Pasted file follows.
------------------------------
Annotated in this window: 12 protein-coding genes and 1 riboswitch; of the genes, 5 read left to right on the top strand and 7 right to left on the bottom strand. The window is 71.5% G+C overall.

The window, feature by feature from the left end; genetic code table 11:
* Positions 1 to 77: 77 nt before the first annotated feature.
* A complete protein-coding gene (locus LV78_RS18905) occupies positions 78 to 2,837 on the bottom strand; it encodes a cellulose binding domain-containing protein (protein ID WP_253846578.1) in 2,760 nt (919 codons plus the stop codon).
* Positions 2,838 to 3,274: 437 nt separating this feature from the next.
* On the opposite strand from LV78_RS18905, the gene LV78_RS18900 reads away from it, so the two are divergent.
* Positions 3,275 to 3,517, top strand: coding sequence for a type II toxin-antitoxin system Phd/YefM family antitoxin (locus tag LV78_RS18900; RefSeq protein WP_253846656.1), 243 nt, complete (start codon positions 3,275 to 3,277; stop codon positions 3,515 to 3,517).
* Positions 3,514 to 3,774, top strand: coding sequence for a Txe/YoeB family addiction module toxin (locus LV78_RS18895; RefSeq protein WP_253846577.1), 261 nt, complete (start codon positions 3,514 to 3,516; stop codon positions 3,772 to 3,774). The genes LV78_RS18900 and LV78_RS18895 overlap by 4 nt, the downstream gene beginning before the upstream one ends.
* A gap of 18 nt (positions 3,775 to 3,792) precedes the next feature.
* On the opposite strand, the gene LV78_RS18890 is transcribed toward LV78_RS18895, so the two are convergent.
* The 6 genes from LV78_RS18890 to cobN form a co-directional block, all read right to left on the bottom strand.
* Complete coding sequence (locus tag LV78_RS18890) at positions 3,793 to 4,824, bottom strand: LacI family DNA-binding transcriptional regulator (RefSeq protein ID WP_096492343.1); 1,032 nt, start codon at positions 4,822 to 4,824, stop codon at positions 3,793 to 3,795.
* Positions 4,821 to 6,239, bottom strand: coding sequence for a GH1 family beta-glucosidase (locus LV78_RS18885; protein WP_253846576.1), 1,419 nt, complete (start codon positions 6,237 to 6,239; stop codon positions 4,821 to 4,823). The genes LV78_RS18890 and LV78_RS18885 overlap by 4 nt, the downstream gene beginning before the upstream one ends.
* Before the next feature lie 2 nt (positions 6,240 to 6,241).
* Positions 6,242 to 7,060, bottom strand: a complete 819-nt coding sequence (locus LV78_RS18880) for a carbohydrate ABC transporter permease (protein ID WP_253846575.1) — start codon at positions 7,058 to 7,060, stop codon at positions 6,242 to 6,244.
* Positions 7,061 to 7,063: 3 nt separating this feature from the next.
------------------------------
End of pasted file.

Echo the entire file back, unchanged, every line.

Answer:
Annotated in this window: 12 protein-coding genes and 1 riboswitch; of the genes, 5 read left to right on the top strand and 7 right to left on the bottom strand. The window is 71.5% G+C overall.

The window, feature by feature from the left end; genetic code table 11:
* Positions 1 to 77: 77 nt before the first annotated feature.
* A complete protein-coding gene (locus LV78_RS18905) occupies positions 78 to 2,837 on the bottom strand; it encodes a cellulose binding domain-containing protein (protein ID WP_253846578.1) in 2,760 nt (919 codons plus the stop codon).
* Positions 2,838 to 3,274: 437 nt separating this feature from the next.
* On the opposite strand from LV78_RS18905, the gene LV78_RS18900 reads away from it, so the two are divergent.
* Positions 3,275 to 3,517, top strand: coding sequence for a type II toxin-antitoxin system Phd/YefM family antitoxin (locus tag LV78_RS18900; RefSeq protein WP_253846656.1), 243 nt, complete (start codon positions 3,275 to 3,277; stop codon positions 3,515 to 3,517).
* Positions 3,514 to 3,774, top strand: coding sequence for a Txe/YoeB family addiction module toxin (locus LV78_RS18895; RefSeq protein WP_253846577.1), 261 nt, complete (start codon positions 3,514 to 3,516; stop codon positions 3,772 to 3,774). The genes LV78_RS18900 and LV78_RS18895 overlap by 4 nt, the downstream gene beginning before the upstream one ends.
* A gap of 18 nt (positions 3,775 to 3,792) precedes the next feature.
* On the opposite strand, the gene LV78_RS18890 is transcribed toward LV78_RS18895, so the two are convergent.
* The 6 genes from LV78_RS18890 to cobN form a co-directional block, all read right to left on the bottom strand.
* Complete coding sequence (locus tag LV78_RS18890) at positions 3,793 to 4,824, bottom strand: LacI family DNA-binding transcriptional regulator (RefSeq protein ID WP_096492343.1); 1,032 nt, start codon at positions 4,822 to 4,824, stop codon at positions 3,793 to 3,795.
* Positions 4,821 to 6,239, bottom strand: coding sequence for a GH1 family beta-glucosidase (locus LV78_RS18885; protein WP_253846576.1), 1,419 nt, complete (start codon positions 6,237 to 6,239; stop codon positions 4,821 to 4,823). The genes LV78_RS18890 and LV78_RS18885 overlap by 4 nt, the downstream gene beginning before the upstream one ends.
* Before the next feature lie 2 nt (positions 6,240 to 6,241).
* Positions 6,242 to 7,060, bottom strand: a complete 819-nt coding sequence (locus LV78_RS18880) for a carbohydrate ABC transporter permease (protein ID WP_253846575.1) — start codon at positions 7,058 to 7,060, stop codon at positions 6,242 to 6,244.
* Positions 7,061 to 7,063: 3 nt separating this feature from the next.